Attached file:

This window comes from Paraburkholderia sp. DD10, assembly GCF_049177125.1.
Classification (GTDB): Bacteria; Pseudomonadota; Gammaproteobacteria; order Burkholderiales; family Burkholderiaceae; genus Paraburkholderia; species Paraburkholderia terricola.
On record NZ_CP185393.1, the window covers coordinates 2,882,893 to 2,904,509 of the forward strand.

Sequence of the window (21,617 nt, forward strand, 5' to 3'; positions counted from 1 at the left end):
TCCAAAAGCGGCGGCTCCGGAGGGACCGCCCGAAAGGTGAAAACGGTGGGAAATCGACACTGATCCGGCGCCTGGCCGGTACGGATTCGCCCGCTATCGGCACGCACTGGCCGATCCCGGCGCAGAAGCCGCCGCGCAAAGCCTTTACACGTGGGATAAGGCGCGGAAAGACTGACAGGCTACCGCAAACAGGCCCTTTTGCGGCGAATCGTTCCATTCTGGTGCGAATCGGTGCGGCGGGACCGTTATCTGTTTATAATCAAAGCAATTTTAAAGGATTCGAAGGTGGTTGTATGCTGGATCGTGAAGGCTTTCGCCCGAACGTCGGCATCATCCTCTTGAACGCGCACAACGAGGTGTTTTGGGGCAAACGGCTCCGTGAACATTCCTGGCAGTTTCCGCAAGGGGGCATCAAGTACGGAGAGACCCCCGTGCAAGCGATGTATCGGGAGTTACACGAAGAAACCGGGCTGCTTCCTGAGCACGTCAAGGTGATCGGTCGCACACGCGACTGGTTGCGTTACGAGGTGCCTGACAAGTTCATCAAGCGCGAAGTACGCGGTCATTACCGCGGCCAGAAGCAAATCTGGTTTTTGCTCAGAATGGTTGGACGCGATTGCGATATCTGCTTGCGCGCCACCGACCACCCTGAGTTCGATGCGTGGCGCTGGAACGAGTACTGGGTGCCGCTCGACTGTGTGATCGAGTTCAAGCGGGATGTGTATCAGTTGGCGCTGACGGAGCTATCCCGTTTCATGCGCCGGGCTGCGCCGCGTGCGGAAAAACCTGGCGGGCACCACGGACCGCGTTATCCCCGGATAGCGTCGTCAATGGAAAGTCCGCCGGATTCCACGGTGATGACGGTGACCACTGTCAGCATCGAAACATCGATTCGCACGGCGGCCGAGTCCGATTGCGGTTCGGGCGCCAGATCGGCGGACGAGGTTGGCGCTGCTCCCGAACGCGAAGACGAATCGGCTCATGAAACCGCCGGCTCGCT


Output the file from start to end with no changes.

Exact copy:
This window comes from Paraburkholderia sp. DD10, assembly GCF_049177125.1.
Classification (GTDB): Bacteria; Pseudomonadota; Gammaproteobacteria; order Burkholderiales; family Burkholderiaceae; genus Paraburkholderia; species Paraburkholderia terricola.
On record NZ_CP185393.1, the window covers coordinates 2,882,893 to 2,904,509 of the forward strand.

Sequence of the window (21,617 nt, forward strand, 5' to 3'; positions counted from 1 at the left end):
TCCAAAAGCGGCGGCTCCGGAGGGACCGCCCGAAAGGTGAAAACGGTGGGAAATCGACACTGATCCGGCGCCTGGCCGGTACGGATTCGCCCGCTATCGGCACGCACTGGCCGATCCCGGCGCAGAAGCCGCCGCGCAAAGCCTTTACACGTGGGATAAGGCGCGGAAAGACTGACAGGCTACCGCAAACAGGCCCTTTTGCGGCGAATCGTTCCATTCTGGTGCGAATCGGTGCGGCGGGACCGTTATCTGTTTATAATCAAAGCAATTTTAAAGGATTCGAAGGTGGTTGTATGCTGGATCGTGAAGGCTTTCGCCCGAACGTCGGCATCATCCTCTTGAACGCGCACAACGAGGTGTTTTGGGGCAAACGGCTCCGTGAACATTCCTGGCAGTTTCCGCAAGGGGGCATCAAGTACGGAGAGACCCCCGTGCAAGCGATGTATCGGGAGTTACACGAAGAAACCGGGCTGCTTCCTGAGCACGTCAAGGTGATCGGTCGCACACGCGACTGGTTGCGTTACGAGGTGCCTGACAAGTTCATCAAGCGCGAAGTACGCGGTCATTACCGCGGCCAGAAGCAAATCTGGTTTTTGCTCAGAATGGTTGGACGCGATTGCGATATCTGCTTGCGCGCCACCGACCACCCTGAGTTCGATGCGTGGCGCTGGAACGAGTACTGGGTGCCGCTCGACTGTGTGATCGAGTTCAAGCGGGATGTGTATCAGTTGGCGCTGACGGAGCTATCCCGTTTCATGCGCCGGGCTGCGCCGCGTGCGGAAAAACCTGGCGGGCACCACGGACCGCGTTATCCCCGGATAGCGTCGTCAATGGAAAGTCCGCCGGATTCCACGGTGATGACGGTGACCACTGTCAGCATCGAAACATCGATTCGCACGGCGGCCGAGTCCGATTGCGGTTCGGGCGCCAGATCGGCGGACGAGGTTGGCGCTGCTCCCGAACGCGAAGACGAATCGGCTCATGAAACCGCCGGCTCGCT